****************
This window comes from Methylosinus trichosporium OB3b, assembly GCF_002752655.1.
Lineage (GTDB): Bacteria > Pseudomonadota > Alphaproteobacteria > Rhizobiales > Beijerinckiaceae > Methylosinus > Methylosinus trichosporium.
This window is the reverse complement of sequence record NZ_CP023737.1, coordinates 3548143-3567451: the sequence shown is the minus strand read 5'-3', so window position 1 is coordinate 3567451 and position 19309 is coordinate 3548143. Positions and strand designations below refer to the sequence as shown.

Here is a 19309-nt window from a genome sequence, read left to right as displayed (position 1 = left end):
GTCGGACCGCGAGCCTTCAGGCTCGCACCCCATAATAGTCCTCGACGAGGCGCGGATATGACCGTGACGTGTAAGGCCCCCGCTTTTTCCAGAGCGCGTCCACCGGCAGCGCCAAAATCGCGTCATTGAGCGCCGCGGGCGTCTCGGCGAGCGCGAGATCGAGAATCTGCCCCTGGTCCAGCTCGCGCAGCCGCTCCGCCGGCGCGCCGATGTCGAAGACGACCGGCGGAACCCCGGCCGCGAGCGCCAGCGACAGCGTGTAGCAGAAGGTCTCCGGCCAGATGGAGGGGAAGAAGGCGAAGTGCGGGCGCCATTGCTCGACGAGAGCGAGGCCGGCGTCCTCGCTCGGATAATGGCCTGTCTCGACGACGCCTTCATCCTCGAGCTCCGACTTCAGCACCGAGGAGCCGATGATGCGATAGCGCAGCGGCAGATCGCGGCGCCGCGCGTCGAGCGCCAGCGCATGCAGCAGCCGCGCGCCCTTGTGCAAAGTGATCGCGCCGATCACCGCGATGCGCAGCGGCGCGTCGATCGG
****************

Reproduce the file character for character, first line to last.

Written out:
This window comes from Methylosinus trichosporium OB3b, assembly GCF_002752655.1.
Lineage (GTDB): Bacteria > Pseudomonadota > Alphaproteobacteria > Rhizobiales > Beijerinckiaceae > Methylosinus > Methylosinus trichosporium.
This window is the reverse complement of sequence record NZ_CP023737.1, coordinates 3548143-3567451: the sequence shown is the minus strand read 5'-3', so window position 1 is coordinate 3567451 and position 19309 is coordinate 3548143. Positions and strand designations below refer to the sequence as shown.

Here is a 19309-nt window from a genome sequence, read left to right as displayed (position 1 = left end):
GTCGGACCGCGAGCCTTCAGGCTCGCACCCCATAATAGTCCTCGACGAGGCGCGGATATGACCGTGACGTGTAAGGCCCCCGCTTTTTCCAGAGCGCGTCCACCGGCAGCGCCAAAATCGCGTCATTGAGCGCCGCGGGCGTCTCGGCGAGCGCGAGATCGAGAATCTGCCCCTGGTCCAGCTCGCGCAGCCGCTCCGCCGGCGCGCCGATGTCGAAGACGACCGGCGGAACCCCGGCCGCGAGCGCCAGCGACAGCGTGTAGCAGAAGGTCTCCGGCCAGATGGAGGGGAAGAAGGCGAAGTGCGGGCGCCATTGCTCGACGAGAGCGAGGCCGGCGTCCTCGCTCGGATAATGGCCTGTCTCGACGACGCCTTCATCCTCGAGCTCCGACTTCAGCACCGAGGAGCCGATGATGCGATAGCGCAGCGGCAGATCGCGGCGCCGCGCGTCGAGCGCCAGCGCATGCAGCAGCCGCGCGCCCTTGTGCAAAGTGATCGCGCCGATCACCGCGATGCGCAGCGGCGCGTCGATCGG